NEW YORK, NY.-
Dance is perfectly capable of saying something all by itself, but music can help. Sung lyrics are more perilous, introducing the threat of literalism, yet the combination of dance and words, handled right, can heighten meaning. One example: Robert Garlands intensely affecting Higher Ground, which had its New York premiere this past week when Dance Theater of Harlem returned to New York City Center.
Garland, the companys resident choreographer, has chosen six songs from the 1970s catalog of Stevie Wonder. This was a period in which Wonders musical genius was exploding, his astonishing creativity fueled by outrage at racial injustice, which he addressed directly in his lyrics. Just the titles of Garlands first three selections convey the gist: Look Around, You Havent Done Nothin, Heaven Is Ten Zillion Light Years Away.
That social commentary, soulful and funky, is what the dance is about. The dancers look around, form circles and chains, point fingers and fall backward. As in the music, there are signs of strength and hope. When the Jackson Five add their voices to sing doo-doo-wop, Garland offers a dance equivalent, all rolling hips and shoulders. When Wonder sings of opening your heart to feel the spirit, Garland has the dance language for the gospel lift.
Combining Black vernacular dance with classical ballet, as Garland does here, has long been his signature. But it is ballet alone that he applies to devastating effect in the next track, Village Ghetto Land. In that song, Wonder plays tour guide, setting up a sarcastic contrast between stately baroque accompaniment and lines about starving people eating dog food and babies dying before theyre born, infected by the grief. Garland has Amanda Smith rise on pointe and behave like the Sugar Plum Fairy welcoming us into the Land of Sweets. The pureness of her technique sharpens the sarcasm to an almost unbearable point.
Then Garland offers a vision of escape with the final songs Saturn and Higher Ground, employing all of ballets gravity defiance, its thrilling lifts and catches (perfectly executed by Alexandra Hutchinson and Kouadio Davis) and the spatial formations of a classical finale, all to Wonders funk metal. In this context, those conventions are reinvested with meaning and emotion, the joy and fun deepened by the knowledge of pain.
In places, Garland doesnt trust enough in the formal power of his choreography and underlines with obvious gestures. But he has something important to convey. Look around, this ballet says; look at what hasnt changed since the 70s. But it also says, look around, Dance Theater of Harlem, just getting started in those years, is still going, still claiming the language and beauty of ballet for Black dancers.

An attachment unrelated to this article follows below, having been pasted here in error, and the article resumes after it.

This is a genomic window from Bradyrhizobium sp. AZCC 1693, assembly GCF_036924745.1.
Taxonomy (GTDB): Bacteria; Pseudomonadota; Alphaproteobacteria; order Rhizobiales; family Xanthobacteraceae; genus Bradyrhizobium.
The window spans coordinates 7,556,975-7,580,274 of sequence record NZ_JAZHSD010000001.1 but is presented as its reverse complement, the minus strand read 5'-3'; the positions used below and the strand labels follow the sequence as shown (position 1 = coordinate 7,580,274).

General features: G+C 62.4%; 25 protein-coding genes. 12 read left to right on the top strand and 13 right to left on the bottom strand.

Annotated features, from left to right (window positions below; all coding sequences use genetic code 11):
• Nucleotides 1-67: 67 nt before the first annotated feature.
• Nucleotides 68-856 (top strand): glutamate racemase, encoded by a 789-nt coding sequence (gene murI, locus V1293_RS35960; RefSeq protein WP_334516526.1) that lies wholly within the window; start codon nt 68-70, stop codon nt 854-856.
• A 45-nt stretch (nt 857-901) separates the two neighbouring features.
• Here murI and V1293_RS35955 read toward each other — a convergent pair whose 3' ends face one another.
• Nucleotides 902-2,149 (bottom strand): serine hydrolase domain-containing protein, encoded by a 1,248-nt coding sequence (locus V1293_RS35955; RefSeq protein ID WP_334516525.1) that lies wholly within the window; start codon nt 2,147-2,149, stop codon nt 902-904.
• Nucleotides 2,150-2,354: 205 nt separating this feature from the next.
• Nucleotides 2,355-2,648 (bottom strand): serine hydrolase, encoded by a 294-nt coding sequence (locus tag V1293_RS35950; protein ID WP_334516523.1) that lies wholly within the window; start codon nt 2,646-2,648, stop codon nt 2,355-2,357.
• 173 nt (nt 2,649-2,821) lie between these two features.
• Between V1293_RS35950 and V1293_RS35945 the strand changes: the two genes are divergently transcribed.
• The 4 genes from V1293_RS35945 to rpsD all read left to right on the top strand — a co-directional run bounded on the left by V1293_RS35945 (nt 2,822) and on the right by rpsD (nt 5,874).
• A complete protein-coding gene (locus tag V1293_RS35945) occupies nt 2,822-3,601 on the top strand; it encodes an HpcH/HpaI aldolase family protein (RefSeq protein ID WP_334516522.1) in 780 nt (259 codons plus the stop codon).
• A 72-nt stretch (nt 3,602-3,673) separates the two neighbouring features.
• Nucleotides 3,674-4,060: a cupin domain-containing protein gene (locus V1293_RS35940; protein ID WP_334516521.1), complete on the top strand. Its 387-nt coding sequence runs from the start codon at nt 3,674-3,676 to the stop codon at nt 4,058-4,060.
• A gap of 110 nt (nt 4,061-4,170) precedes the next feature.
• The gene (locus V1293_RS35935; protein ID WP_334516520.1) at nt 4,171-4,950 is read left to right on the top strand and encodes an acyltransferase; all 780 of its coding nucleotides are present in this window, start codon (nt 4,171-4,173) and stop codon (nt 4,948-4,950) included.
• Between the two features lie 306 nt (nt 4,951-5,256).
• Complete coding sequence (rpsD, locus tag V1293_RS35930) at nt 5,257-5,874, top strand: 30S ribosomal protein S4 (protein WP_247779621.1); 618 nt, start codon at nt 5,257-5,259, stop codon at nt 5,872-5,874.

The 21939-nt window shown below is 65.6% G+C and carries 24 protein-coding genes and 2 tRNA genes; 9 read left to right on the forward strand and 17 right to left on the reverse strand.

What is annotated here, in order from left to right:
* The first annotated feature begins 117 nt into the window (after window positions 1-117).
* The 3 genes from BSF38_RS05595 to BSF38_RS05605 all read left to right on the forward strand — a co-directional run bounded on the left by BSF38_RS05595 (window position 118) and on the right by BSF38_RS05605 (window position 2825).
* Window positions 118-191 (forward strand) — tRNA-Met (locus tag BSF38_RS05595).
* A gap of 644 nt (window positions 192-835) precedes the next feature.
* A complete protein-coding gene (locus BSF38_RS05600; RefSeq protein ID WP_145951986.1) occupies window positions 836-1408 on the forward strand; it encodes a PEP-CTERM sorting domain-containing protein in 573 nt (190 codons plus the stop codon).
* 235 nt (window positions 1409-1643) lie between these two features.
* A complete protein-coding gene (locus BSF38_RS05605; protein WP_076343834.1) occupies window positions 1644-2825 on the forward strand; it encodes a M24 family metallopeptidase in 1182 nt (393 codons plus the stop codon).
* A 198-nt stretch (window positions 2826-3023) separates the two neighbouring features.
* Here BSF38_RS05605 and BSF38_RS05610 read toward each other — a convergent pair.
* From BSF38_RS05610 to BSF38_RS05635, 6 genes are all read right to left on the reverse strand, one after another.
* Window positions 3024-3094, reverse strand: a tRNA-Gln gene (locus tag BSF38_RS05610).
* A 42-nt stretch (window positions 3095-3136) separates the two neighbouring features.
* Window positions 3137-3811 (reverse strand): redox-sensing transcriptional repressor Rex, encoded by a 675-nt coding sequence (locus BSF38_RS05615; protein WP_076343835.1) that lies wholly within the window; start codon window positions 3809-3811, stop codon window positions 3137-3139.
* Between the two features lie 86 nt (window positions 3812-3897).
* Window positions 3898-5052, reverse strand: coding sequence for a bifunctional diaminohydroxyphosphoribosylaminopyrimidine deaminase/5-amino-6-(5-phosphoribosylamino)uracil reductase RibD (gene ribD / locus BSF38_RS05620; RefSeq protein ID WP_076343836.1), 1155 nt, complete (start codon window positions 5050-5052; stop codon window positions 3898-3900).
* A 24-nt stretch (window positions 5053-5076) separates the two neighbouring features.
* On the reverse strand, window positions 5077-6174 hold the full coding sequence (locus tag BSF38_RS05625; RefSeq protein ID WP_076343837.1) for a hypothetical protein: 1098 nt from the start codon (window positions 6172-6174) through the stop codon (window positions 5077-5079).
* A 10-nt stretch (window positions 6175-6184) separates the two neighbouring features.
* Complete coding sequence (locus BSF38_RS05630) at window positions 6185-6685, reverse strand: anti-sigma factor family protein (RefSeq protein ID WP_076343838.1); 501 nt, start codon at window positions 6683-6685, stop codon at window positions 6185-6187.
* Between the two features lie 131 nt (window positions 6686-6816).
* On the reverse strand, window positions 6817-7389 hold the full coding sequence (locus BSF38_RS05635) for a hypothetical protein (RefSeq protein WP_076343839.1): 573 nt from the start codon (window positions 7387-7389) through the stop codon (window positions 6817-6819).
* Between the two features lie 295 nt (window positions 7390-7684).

After this high, the rest of the program Friday, though nicely varied, had a gently downhill slope. Claudia Schreiers Passage, also receiving its New York premiere, was made in 2019 to commemorate the 400th anniversary of the arrival of enslaved Africans in America. But it handles its subject more abstractly, closely attuned to a dramatic commissioned score by Jessie Montgomery, played live by a chamber ensemble.
It begins in watery illumination (by Nicole Pearce), with women lifted and undulated like waves. When the score accelerates and bounces like a ship at full speed, the choreography catches the wind, too. Throughout, Schreier skillfully gives a gliding flow to elegantly shifting formations. Anthony Santos emerging this season as the companys buoyant leading man becomes a central figure on the run, pulled back by the tides and eventually joining the others as they reach for the light, a more generalized higher ground. In all, it is an accomplished ballet that feels a bit anonymous.
The best part of Annabelle Lopez Ochoas Balamouk is its music: Roma and klezmer songs by Les Yeux Noirs, among others, played live by the Klezmatics. It gives the dancers a party, with some of the cheer forced, and showcases the samba steps and queenly presence of Ingrid Silva. Made in 2018, it has been expanded to no benefit.
What could be expanded is Higher Ground. Complete as it is, Garlands work makes me want more, and the same Wonder albums offer much more for Garland to use. For now, this ballet made just before the pandemic shows Dance Theater of Harlem not just weathering an extremely challenging time but looking stronger and stronger.
This article originally appeared in The New York Times